The industry is also characterized by a large contribution margin; variable costs are particularly low compared to fixed. Variable costs are: landing fees, paid by the carriers according to the number of passengers, and catering and selling fees, paid mainly to online sellers and travel agencies. Staff, fuel, airplane maintenance and leasing, and amortization and depreciation determine fixed costs. Given the high contribution margin, volatility in the volume of passengers seriously impact companies’ operating profit losing a customer means a large loss for the company. Government regulation limited competition with rules about prices and routes, but deregulation drove the industry towards ticket price competition. Because of this the traditional business model became unsustainable for almost everyone already present in the business. The deregulation of the airline industry has also given rise to the competitive pricing environment, which enables airlines to freely set prices in order to compete.
Airlines have created complex pricing models that essentially improve their service to customers. With the combination of affordable ticket prices and increased availability of travel options, the total customer base has increased significantly. Moreover this difficult situation is compounded because of the low switching cost and lack of brand loyalty. Depending on geographical location and competition, the airports and airplanes comprise such a significant portion of the cost that it is very challenging for any airline to make a profit. Large airlines are able to offset these costs with economies of scale. Airlines must invest in R&D, technology, and management in order to provide services to customers at some profit. Large airlines have also established a global presence that makes it extremely difficult for small, local startup airlines to gain some degree of advantage.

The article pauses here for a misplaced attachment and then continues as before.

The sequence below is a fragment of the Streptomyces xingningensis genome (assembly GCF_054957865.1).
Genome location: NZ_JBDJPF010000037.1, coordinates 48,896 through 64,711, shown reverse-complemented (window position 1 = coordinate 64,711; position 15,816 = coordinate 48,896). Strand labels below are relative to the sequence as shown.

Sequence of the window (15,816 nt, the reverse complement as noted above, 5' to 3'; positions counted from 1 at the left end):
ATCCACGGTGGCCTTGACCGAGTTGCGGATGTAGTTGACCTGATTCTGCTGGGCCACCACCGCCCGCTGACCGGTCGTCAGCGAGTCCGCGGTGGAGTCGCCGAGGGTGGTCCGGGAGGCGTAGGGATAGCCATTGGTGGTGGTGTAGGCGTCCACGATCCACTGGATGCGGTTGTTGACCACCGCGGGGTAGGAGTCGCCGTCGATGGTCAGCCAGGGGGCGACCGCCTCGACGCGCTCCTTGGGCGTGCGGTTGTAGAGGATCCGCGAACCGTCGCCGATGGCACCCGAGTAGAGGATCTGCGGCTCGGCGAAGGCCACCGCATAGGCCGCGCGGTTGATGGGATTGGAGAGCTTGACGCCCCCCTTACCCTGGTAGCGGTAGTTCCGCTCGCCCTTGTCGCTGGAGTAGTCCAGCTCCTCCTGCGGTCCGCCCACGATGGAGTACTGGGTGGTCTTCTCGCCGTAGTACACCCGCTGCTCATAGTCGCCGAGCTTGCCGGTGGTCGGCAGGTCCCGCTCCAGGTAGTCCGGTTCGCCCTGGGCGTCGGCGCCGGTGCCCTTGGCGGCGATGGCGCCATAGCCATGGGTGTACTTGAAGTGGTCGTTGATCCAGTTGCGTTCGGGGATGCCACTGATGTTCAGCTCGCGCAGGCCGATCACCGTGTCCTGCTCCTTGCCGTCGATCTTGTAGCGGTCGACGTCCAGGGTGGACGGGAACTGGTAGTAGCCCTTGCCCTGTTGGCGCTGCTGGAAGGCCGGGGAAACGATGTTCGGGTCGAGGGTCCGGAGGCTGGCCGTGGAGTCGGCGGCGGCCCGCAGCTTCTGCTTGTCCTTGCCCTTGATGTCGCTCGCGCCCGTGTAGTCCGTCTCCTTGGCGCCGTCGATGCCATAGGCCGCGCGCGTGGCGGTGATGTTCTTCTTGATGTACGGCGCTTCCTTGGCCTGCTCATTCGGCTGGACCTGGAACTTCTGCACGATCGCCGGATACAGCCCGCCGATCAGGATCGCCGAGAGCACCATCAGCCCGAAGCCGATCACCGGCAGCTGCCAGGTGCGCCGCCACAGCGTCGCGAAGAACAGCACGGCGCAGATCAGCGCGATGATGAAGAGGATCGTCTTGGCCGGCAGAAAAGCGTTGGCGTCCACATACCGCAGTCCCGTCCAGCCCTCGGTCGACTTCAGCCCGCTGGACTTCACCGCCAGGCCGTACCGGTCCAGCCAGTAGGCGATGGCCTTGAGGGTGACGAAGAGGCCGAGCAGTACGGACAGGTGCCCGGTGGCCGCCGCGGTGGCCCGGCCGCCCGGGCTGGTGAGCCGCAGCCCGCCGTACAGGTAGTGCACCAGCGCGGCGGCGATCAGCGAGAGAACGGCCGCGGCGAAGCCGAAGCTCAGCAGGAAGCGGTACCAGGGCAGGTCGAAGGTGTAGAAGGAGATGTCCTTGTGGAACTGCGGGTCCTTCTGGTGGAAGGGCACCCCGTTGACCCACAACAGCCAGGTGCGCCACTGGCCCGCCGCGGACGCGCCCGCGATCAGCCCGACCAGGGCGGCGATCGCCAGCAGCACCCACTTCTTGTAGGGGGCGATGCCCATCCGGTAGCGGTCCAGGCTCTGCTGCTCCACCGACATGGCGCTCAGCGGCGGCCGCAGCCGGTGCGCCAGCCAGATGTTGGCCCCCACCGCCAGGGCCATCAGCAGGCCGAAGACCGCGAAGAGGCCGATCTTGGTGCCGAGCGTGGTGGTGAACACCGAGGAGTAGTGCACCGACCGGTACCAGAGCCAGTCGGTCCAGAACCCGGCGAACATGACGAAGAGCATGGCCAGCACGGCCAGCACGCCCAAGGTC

A hub of concentrated alliances in vital geographical locations also make it difficult for new airlines to compete. Such alliances provide a network among allies that enable them to efficiently capitalize on their marketing and advertising strategies. Large marketing and advertising efforts are spent in the hope of capturing a large share of the market, and frequent flyer programs are created in an effort to secure this market share. Nevertheless, the regulatory hurdles within the airports are extremely challenging for new entrants. There are a number of federal requirements that airlines must obtain within an airport to include the use of airfields, terminal facilities, limitations on capacity, specifically take-offs and landings, to resolve the issue of air traffic congestion.
In addition, the bargaining power of suppliers makes it difficult for new airlines to enter. Today, the two major airline suppliers, Airbus and Boeing, have already established exclusive agreements with firms within their value chain that make it very difficult for new entrants to enter the industry. The high-risk of the airline industry is one of the aspects that make it very unattractive. In the firm analysis we wish to focus and understand how a traditional flagship company and a new low cost carrier has faced this strategic challenge in an unattractive industry.